simplyjan

A Simple Look at a Not-So-Simple Life

Dream Big

Anna, my 13-year-old, was out of school today. My family continues to share the ‘love’ with one another as we pass a virus around. By this afternoon she was feeling a little better. She logged onto the computer and quickly became engaged in what has become one of her favorite pastimes – looking at houses and house plans.

I’m not sure if she is dreaming of her own future or if she is trying to find a way for us to have a place of our own. We live in the church manse. For that, I am very grateful. I do not have to cut my grass. I don’t have to pay house insurance. If something breaks, it gets fixed. The best part of that is, I don’t have to pay the repairman. As a single mom, I know a good deal when I see one.

However, our house is fairly old. The bedrooms are quite small. The bathrooms are really, really small and, shall we say, out of date. There is NO storage space. Between me, my 3 children, the dog, and the 2 cats, it’s hard to find a quiet space just to be. And it’s not ours. Therefore, we can’t do all that much to it to make it more appealing. The church might go along with some projects, but we really don’t have the money to spare so I don’t even ask.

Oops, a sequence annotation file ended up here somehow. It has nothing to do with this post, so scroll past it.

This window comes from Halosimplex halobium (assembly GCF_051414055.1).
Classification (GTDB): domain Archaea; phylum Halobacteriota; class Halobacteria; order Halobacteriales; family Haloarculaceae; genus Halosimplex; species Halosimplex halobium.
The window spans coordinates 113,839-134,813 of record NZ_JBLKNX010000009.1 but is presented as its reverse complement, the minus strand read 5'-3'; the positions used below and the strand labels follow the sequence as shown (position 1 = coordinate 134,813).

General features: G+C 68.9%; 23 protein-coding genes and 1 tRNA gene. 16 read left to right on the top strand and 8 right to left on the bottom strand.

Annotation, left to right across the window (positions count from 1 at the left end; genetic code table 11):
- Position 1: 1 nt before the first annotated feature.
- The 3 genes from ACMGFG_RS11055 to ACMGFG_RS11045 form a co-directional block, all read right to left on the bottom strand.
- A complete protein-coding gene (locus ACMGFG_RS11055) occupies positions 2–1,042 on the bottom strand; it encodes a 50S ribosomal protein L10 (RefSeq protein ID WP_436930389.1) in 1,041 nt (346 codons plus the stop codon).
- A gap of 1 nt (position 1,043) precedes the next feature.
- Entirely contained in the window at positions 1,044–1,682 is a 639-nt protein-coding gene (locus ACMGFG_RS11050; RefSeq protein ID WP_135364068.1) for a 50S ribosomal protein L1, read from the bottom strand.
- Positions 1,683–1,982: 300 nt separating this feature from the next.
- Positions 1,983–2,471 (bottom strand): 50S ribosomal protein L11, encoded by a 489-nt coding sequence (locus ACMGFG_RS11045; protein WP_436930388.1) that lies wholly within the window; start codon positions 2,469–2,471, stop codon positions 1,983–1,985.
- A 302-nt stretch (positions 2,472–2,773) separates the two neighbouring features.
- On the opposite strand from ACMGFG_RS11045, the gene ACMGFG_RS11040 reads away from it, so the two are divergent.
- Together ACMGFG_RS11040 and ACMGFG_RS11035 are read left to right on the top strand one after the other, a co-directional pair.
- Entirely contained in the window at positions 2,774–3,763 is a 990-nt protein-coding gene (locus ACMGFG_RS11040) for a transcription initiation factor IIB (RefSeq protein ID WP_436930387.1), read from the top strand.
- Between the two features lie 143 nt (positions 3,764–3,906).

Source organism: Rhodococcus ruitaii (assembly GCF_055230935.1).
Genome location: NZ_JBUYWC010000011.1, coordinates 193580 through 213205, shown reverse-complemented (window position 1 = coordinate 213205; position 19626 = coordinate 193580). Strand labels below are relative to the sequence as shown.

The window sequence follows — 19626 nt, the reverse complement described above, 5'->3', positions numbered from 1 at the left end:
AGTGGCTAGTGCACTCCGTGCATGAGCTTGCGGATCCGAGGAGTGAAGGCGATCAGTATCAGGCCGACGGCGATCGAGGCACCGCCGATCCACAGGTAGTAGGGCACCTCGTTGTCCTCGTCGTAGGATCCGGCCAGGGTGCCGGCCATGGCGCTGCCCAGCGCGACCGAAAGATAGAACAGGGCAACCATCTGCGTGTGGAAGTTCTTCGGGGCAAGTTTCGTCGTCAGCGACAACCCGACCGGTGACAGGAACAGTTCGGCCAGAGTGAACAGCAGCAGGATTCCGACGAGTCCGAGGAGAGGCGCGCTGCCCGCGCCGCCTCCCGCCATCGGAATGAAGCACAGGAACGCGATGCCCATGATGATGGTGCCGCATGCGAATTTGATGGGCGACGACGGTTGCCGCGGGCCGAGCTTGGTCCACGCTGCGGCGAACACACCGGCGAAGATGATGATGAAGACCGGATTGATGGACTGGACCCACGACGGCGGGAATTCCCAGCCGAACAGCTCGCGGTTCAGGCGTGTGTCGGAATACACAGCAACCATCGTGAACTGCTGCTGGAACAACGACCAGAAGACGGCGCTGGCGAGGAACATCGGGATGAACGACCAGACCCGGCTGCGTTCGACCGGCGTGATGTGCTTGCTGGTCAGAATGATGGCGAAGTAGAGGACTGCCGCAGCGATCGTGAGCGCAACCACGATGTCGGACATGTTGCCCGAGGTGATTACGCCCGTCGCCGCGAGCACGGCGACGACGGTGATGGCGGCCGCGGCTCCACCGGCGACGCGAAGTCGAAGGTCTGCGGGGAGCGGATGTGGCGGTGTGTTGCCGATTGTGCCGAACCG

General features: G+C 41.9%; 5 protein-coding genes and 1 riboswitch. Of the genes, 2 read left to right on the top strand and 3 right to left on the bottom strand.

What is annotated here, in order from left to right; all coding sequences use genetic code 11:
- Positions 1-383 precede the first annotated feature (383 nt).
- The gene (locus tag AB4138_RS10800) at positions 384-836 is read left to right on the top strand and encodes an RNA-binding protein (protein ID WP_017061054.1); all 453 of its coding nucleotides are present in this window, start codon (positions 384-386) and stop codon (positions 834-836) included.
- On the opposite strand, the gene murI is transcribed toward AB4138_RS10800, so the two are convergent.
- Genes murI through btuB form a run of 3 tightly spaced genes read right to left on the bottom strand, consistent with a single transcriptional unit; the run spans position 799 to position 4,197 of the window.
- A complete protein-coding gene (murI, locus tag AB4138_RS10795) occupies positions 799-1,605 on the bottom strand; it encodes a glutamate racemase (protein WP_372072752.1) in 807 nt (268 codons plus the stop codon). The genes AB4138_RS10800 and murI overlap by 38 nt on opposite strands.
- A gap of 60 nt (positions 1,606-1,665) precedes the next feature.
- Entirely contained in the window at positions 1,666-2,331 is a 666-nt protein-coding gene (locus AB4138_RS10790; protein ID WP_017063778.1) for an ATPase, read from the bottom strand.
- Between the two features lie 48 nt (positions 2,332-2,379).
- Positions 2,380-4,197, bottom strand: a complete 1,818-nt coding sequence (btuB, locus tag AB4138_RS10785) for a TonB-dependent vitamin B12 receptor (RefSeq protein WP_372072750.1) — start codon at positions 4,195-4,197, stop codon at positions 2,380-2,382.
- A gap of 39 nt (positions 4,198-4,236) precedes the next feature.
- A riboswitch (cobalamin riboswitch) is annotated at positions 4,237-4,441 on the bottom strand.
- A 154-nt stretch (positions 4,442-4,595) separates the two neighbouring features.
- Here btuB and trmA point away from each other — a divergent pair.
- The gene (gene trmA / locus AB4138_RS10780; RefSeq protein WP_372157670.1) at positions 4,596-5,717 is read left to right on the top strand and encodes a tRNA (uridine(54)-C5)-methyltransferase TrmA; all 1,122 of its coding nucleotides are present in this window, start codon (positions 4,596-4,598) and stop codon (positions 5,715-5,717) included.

And so today Anna was looking at houses again while I struggled to get boxes up into our small attic in an effort to get some of our junk out of the way.

“Holy cow!”

She found a doozie. It is a million dollar home that will be given away to some lucky winner. Furnished. With an SUV in the garage. With a pool house that is large enough to make our house look like a dog house. Holy cow, indeed.

She kept calling me to look at pictures of the kitchen, or the master bedroom, or the gigantic deck, or the pool. I was still hauling boxes and wasn’t too thrilled with the interruptions. My sitter would be calling any minute to tell me that the babies were awake from their nap and that I could come pick them up. I wanted to finish in the attic before that call came.

“Don’t you like it?” she asked as I brushed her off with a quick glance at the latest picture.

“Yeah. I guess so. It’s just so big. I don’t think I can even dream that big.” I started up the ladder with yet another box.

“That’s sad,” she said quietly. “I don’t have any trouble dreaming big.”